Travel Q&A

Lost in travel lingo? Dazed by details? Here are the straight answers to your honeymoon how-to questions.

High-rolling Retreats

travel q&aQ: My fiancé and I would love to visit some casinos during our trip. Any recommendations?

A:You bet! In Las Vegas, our fave is the Bellagio, inspired by an Italian villa and set on a manmade lake. Nearly every half hour, fountains, submerged beneath the lake, send thousands of gallons of water into the air, soaring and swaying to classical music. Inside, wander among the high-end shops, including Fred Leighton and Hermès. Indulge in a five-course dinner at Picasso, where savory delights like truffle-crusted lamb and vermouth-poached oysters are served. Then, catch a spellbinding performance of "O," the hotel's resident water-themed circus. In addition to a bevy of slot machines, the Bellagio's casino offers baccarat, three-card poker, craps, 24-hour Keno and offtrack betting. If Sin City's artifice isn't for you, try the real deal in Monte Carlo, located in the cliffside principality of Monaco. Stay at the ultra-luxe, 55-room Monte Carlo Beach Hotel, which overlooks the Mediterranean Sea. By day, relax in the shade of a private beach cabana. At night, try your luck at the nearby Casino de Monte-Carlo. Games include roulette, video poker, Punto Banco and Trente et Quarante. Finally, if it's a tropical honeymoon you're after, take a chance on the Atlantis Resort and Casino, on Paradise Island in The Bahamas. This aquatic wonderland boasts a seven-acre lagoon teeming with exotic marine life; thrilling theme park-style rides; and world-class dining. Atlantis also has seven swimming pools and four beaches. The property's casino is not only the largest in the Caribbean, it's also one of the most beautifully designed. (Look for the luminous art glass pieces by sculptor Dale Chihuly.) You'll find over 900 slot machines, Caribbean stud poker and blackjack.

Hey, Big Spender

Q: We plan to do a lot of shopping overseas. Is there anything we should know before bringing loads of stuff back?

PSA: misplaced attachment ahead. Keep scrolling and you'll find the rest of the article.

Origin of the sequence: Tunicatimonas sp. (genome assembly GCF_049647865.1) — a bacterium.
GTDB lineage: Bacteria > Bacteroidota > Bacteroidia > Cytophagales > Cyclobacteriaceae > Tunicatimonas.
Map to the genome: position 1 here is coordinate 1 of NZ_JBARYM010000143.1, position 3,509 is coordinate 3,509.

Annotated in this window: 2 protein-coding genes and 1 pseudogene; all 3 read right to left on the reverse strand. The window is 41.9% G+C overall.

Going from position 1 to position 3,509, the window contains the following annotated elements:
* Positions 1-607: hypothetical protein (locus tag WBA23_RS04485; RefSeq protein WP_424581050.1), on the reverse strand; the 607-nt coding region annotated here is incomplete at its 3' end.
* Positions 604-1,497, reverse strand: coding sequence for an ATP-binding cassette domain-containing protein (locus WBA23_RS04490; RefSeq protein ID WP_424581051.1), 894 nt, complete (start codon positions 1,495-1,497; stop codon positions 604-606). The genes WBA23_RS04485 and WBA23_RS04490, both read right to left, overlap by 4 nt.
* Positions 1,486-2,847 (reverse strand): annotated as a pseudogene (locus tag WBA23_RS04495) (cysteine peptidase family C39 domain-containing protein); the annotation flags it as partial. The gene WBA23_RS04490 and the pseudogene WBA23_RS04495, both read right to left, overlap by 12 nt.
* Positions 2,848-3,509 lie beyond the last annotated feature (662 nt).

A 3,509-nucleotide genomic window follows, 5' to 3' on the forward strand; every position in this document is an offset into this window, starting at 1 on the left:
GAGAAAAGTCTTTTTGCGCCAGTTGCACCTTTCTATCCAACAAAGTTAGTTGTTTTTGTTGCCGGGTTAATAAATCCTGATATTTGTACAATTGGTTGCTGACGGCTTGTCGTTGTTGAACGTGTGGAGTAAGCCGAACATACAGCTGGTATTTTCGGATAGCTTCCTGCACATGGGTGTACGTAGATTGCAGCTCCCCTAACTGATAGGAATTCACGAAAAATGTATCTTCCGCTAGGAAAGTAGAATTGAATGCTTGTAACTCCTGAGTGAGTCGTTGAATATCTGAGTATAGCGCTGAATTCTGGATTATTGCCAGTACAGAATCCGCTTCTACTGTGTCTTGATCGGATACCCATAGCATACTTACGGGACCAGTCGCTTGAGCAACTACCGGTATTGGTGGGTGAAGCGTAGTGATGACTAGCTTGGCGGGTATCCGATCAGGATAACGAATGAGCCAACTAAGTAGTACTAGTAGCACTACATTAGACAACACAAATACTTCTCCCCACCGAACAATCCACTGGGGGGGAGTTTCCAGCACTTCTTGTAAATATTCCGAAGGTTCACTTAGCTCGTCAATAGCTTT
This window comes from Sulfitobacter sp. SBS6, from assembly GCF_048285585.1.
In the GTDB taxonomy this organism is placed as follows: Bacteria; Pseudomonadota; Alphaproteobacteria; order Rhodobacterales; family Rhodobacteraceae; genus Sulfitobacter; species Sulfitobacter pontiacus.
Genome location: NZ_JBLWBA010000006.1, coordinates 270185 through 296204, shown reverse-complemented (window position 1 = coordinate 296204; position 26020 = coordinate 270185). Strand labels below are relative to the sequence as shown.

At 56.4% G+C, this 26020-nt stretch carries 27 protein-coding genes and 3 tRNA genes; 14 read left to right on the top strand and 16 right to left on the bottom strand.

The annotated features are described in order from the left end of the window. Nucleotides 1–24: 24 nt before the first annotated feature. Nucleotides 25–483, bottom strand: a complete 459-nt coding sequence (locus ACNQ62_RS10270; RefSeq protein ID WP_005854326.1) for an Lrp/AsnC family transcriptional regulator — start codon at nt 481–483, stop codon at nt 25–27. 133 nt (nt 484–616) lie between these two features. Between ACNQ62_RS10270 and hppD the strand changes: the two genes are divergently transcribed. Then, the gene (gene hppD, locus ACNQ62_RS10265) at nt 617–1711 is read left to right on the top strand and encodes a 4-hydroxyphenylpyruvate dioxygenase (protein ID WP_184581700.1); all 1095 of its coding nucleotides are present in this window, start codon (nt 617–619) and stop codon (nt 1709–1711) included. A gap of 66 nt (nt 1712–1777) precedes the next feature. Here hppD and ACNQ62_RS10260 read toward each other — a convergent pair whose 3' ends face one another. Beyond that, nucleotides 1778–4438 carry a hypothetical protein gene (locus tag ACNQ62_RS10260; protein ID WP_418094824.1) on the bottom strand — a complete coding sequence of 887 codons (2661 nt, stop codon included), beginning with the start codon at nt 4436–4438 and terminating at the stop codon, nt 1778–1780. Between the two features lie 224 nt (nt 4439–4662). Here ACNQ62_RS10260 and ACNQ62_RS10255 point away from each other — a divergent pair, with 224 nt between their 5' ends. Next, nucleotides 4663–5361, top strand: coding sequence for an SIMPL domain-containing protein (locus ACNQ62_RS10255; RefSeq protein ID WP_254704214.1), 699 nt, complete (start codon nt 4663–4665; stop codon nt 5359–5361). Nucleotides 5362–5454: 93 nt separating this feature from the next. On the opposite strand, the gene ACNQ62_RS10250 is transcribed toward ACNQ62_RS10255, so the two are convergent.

A: Even if you manage to stretch your souvenir-spending dollar, you could find yourself coughing up cash at the border, or having to leave your fab finds behind altogether. That's because when you return to the U.S. you will be asked to fill out a declaration form, listing the items you've bought above a personal exemption of $800 (the exemption varies from $600 to $1,200 in certain Caribbean countries). Your next $1,000 worth of purchases is taxed at between 1.5 and 3%; beyond that amount, rates vary. However, there are some Customs caveats: Antiques that are at least 100 years old are duty-free, including trinkets made of ivory and tortoiseshell (items that cannot be imported if they are new); baked goods and certain cheeses are allowed, but meat and fresh fruit are not. For more overseas shopping dos and don'ts, go to Also, remember that duty-free does not mean tax-free. Some countries charge a substantial value-added tax (VAT) on merchandise. In order to receive a VAT refund, ask for a "tax-free" check every time you make a purchase, then have it stamped by Customs in the originating country before returning home. For more info, go to

Class Act

Q: We've never flown first class and thought we might try it on our honeymoon. Is it worth the extra cost?

A: First class may offer cushier seats, more legroom, free cocktails, a selection of entrées, warm cookies, more overhead space…well, you get the idea. But a ticket could cost you 50 to 75% more than a seat in coach class. Still, if you don't want to fork over hundreds or even thousands of extra dollars, you may be able to get an upgrade if you're part of a frequent-flier-mile program. Earn miles through individual airlines (check websites for more information), or through some credit cards (charge wedding expenses, and you'll quickly rack up points). Shop the major credit card companies for the best deals. —Maria Zukin